- For civil violations other than speeding — If the scheduled civil assessment is $50 or more, the magistrate may reduce the assessment by up to 50% if there are exceptional circumstances in the particular case, applying the following 3 considerations:
"Any reduction from the scheduled assessment should be based upon articulable and well considered differentiation among cases in order that violators in similar positions may be treated similarly, that justice may be seen to be done, and that requests for reduced assessments shall not become routine."
"An offender's intent or knowledge in violating the law generally should not be determinative in deciding whether to impose a reduced assessment. Civil motor vehicle infractions are in the nature of "public order" offenses, enacted to promote public safety without regard to an individual's moral culpability. For the same reason, the absence of offenses in a violator's driving record, or an out-of-state driver's ignorance of Massachusetts traffic laws, should not justify a reduction in the scheduled assessment."
"An assessment should not be reduced based upon the opinion of the judge or magistrate that, without regard to the presence or absence of exceptional circumstances in the individual case, the scheduled assessment for the particular infraction should be less in many or all cases."
What if I miss my court hearing?
If you were only cited for civil violations and you miss your court hearing before a magistrate because you forgot or for another reason that isn't considered good cause beyond your control, you must pay the citation in full to the RMV within 20 days of the scheduled hearing or you'll have to pay substantial fees.
If you miss your court hearing for a good reason that's beyond your control, you can file a motion with the court explaining why you missed your hearing. You should do this immediately, since the court will notify the RMV that you failed to appear. A magistrate has considerable discretion in assessing these motions, and the law doesn't allow you to appeal that decision.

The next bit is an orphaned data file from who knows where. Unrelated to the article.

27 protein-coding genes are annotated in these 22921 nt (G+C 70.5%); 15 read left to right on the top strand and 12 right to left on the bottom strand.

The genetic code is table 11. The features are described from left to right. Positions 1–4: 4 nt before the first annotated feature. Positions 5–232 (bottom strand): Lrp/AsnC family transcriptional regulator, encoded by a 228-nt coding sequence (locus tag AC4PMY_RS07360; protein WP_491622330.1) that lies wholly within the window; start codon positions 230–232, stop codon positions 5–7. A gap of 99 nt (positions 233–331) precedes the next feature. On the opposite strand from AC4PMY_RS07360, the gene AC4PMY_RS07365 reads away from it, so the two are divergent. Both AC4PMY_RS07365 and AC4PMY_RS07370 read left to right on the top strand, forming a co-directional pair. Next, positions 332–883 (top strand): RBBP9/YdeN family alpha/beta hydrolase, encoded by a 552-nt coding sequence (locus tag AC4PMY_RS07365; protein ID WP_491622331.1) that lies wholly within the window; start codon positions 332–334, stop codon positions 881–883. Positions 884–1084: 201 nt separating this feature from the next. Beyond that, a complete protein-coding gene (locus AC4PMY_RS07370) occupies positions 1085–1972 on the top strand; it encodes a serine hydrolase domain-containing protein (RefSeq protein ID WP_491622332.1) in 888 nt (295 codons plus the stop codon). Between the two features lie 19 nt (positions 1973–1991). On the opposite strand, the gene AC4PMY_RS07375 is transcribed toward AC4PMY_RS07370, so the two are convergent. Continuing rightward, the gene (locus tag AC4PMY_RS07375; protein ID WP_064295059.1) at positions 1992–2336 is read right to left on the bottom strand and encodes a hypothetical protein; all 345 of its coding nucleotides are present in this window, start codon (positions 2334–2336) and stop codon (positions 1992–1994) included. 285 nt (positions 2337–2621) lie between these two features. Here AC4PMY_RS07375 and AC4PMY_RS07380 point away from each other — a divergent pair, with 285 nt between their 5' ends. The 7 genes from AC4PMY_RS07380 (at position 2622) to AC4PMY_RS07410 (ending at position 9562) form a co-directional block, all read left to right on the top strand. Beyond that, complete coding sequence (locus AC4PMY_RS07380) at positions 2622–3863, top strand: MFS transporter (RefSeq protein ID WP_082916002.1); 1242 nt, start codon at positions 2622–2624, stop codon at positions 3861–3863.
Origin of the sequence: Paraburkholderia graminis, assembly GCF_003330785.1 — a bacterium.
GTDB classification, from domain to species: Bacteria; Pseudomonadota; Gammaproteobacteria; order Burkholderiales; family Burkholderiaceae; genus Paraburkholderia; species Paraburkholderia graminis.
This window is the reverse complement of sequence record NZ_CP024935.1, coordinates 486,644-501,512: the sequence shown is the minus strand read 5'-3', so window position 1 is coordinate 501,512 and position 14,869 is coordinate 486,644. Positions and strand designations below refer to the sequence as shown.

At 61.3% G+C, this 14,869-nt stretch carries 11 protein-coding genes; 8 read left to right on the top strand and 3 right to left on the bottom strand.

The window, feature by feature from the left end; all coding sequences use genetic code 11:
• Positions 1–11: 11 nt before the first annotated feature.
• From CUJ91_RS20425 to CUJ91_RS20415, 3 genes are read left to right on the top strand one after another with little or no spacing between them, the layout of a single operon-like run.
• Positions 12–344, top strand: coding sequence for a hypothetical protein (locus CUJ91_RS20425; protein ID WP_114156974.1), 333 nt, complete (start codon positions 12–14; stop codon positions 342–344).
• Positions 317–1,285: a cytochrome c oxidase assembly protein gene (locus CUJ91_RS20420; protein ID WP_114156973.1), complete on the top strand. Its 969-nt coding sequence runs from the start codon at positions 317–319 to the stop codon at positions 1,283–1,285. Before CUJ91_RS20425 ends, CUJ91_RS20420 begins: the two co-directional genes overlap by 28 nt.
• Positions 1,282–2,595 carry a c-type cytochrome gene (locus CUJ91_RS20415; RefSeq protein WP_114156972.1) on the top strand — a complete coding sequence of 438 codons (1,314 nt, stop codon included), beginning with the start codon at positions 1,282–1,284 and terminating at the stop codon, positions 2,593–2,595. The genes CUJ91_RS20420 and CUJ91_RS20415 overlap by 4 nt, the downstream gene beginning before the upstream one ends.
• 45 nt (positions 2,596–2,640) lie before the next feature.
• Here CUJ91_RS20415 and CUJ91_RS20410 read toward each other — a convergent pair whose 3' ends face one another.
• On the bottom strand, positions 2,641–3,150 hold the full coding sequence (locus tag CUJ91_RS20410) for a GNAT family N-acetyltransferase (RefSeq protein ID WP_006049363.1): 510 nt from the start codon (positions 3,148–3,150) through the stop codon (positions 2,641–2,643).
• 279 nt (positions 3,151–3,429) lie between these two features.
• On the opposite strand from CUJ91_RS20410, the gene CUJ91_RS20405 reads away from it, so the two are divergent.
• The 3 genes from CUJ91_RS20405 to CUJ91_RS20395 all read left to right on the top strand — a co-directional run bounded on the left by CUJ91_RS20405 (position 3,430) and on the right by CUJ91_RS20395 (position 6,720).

You can't appeal to the Appellate Division if you miss your hearing. By statute, the magistrate or judge must impose the regular civil assessment when a motorist fails to appear at the scheduled hearing. The motorist's only option is a motion to the magistrate or judge requesting that the default be removed and the hearing rescheduled. If the motion is denied, you can't appeal it.
If you were cited for any criminal violations and you miss your show cause hearing before a magistrate because you forgot or for another reason that isn't considered good cause beyond your control, you'll receive a summons to appear in court before a judge. If you ignore the court summons:
- Your driver's license will be suspended
- A warrant will be issued for your arrest
- You'll be subject to substantial fees
- You'll be denied unemployment, workers' compensation, public assistance benefits, and state tax refunds
- Any professional licenses or permits you have may be suspended or denied
If you miss your show cause hearing for a good reason that's beyond your control, you may file a motion with the court explaining why you missed your hearing. You should do this immediately, since the magistrate will normally issue a criminal complaint and a summons for you to appear before a judge. A magistrate has considerable discretion in assessing these motions, and the law doesn't allow you to appeal that decision.